Remembering a WWII Coast Guardsman

Vice Admiral Thomas Sargent III, 11th Vice Commandant of the Coast Guard (U.S. Coast Guard photo)

Vice Admiral Thomas R. Sargent III, 11th Vice Commandant of the Coast Guard (U.S. Coast Guard photo)

Earlier this week, the remains of Vice Admiral Thomas R. Sargent III were interred at Arlington National Cemetery. A World War II hero and member of the Greatest Generation, Sargent rose to the rank of vice commandant of the Coast Guard before retiring from the service in 1974.

As an ensign, Sargent served aboard the Cutter Modoc on the Greenland Patrol and on convoy escort duties at the beginning of World War II. LCDR Sargent was awarded the Bronze Star as the commanding officer of the patrol frigate USS Sandusky escorting war ships as part of the Allies’ Philippine Campaign. On July 1, 1970 Vice Admiral Sargent became the 11th Vice Commandant of the Coast Guard.

“Vice Adm. Sargent epitomized our core values of honor, respect and devotion to duty,” said Vice Adm. Sally Brice-O’Hara, vice commandant, U.S. Coast Guard, adding, “He answered our Nation’s call to duty in war, serving in each of the World War II major naval combat zones, as well as in peace by guarding our waters and protecting the mariners who use them.”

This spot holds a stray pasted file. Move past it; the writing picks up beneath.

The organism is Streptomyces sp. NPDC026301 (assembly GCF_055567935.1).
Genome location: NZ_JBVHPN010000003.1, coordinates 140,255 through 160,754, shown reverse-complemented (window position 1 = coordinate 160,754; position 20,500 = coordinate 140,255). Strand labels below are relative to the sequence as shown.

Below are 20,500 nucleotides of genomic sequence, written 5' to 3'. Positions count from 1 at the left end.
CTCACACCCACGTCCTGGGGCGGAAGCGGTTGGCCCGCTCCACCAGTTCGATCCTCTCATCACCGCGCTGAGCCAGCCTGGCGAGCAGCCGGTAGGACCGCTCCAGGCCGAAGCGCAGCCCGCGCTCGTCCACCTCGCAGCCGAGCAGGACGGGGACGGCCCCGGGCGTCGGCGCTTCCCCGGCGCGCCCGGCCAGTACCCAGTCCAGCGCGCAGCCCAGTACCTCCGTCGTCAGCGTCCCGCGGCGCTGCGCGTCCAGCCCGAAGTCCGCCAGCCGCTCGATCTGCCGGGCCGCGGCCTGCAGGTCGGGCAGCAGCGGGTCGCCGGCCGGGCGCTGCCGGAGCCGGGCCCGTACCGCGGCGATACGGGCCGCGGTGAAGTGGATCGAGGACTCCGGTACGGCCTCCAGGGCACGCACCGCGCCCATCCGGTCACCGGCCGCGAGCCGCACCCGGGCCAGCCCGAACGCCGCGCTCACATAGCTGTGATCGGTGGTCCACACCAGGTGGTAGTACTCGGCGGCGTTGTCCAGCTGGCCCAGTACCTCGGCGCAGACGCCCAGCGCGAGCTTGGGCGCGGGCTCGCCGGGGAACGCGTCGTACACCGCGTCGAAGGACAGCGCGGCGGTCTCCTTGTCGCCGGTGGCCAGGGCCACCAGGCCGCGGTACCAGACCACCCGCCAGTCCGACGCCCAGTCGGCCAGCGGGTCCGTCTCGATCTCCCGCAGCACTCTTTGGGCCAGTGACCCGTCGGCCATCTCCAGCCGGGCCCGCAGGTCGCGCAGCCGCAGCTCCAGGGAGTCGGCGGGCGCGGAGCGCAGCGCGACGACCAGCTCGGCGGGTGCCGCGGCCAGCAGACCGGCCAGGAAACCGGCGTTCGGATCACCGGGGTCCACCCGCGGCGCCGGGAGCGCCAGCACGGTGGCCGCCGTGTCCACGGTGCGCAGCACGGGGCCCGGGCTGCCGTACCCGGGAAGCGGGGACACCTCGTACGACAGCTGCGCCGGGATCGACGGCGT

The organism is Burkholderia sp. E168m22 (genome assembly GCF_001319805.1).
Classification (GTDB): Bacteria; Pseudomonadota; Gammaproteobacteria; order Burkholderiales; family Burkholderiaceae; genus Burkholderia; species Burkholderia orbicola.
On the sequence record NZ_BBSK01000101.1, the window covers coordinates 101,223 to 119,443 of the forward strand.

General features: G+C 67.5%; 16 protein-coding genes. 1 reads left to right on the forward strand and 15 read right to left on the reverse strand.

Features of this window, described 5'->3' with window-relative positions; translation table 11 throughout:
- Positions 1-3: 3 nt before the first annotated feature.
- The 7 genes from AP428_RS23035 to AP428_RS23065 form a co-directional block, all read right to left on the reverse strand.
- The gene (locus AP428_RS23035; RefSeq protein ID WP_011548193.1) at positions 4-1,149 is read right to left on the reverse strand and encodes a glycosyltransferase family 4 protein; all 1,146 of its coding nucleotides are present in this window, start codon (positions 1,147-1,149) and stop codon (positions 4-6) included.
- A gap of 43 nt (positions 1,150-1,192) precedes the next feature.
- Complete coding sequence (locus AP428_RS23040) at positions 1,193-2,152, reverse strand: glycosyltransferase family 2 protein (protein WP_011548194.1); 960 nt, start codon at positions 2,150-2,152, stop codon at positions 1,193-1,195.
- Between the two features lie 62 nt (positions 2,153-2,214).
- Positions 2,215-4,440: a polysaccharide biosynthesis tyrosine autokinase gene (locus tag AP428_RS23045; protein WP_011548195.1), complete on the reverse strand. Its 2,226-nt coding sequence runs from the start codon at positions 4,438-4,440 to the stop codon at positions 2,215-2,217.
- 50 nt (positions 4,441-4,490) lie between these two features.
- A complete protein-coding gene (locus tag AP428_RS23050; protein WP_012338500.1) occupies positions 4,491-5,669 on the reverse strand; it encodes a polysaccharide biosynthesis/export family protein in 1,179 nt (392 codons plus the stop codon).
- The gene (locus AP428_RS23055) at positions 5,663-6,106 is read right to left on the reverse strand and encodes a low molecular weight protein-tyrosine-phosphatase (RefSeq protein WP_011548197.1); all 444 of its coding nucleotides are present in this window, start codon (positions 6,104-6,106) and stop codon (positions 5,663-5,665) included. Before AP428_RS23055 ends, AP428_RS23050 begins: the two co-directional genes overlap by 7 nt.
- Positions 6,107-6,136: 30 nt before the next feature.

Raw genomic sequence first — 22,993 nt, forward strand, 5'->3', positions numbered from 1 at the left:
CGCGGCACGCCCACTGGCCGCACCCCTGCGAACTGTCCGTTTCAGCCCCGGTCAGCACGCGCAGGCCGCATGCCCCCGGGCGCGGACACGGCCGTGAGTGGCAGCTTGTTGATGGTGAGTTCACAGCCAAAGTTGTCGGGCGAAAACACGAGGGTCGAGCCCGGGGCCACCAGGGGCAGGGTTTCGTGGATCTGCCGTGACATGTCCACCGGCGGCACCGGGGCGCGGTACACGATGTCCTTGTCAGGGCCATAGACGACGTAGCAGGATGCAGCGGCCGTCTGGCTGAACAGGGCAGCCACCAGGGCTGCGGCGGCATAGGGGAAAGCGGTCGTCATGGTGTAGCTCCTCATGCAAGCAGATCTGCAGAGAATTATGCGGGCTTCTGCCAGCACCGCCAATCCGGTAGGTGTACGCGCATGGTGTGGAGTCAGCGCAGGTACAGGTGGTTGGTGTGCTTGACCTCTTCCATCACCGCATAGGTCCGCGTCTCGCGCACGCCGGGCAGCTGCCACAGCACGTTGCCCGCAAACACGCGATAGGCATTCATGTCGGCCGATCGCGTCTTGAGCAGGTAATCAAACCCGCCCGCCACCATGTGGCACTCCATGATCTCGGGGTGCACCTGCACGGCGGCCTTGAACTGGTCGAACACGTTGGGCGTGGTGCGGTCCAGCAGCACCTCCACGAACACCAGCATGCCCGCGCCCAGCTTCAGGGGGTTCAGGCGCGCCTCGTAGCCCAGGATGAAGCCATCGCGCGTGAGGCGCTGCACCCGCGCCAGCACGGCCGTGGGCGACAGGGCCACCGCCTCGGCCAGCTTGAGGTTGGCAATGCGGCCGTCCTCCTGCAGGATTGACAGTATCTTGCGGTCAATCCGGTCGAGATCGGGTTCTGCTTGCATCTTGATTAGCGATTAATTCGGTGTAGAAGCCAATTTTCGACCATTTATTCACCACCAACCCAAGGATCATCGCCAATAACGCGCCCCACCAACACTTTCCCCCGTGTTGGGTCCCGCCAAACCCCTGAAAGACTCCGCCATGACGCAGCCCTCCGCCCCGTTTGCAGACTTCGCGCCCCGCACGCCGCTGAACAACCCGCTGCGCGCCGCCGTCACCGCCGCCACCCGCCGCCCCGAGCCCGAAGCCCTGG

Vice Admiral Sargent was a founder of the Association For Rescue At Sea, Inc. (AFRAS). As the organization’s first chairman, Sargent established the AFRAS Gold Medal – presented annually to an enlisted man or woman for an act of extraordinary bravery during a rescue at sea, which was recently renamed in his honor.

Stay tuned to the Compass during Veteran’s Day week as we cover events honoring all who have worn the uniform in service of freedom. We’ll also share ways you can convey your thanks to all veterans, or honor those special to you.

Comments

comments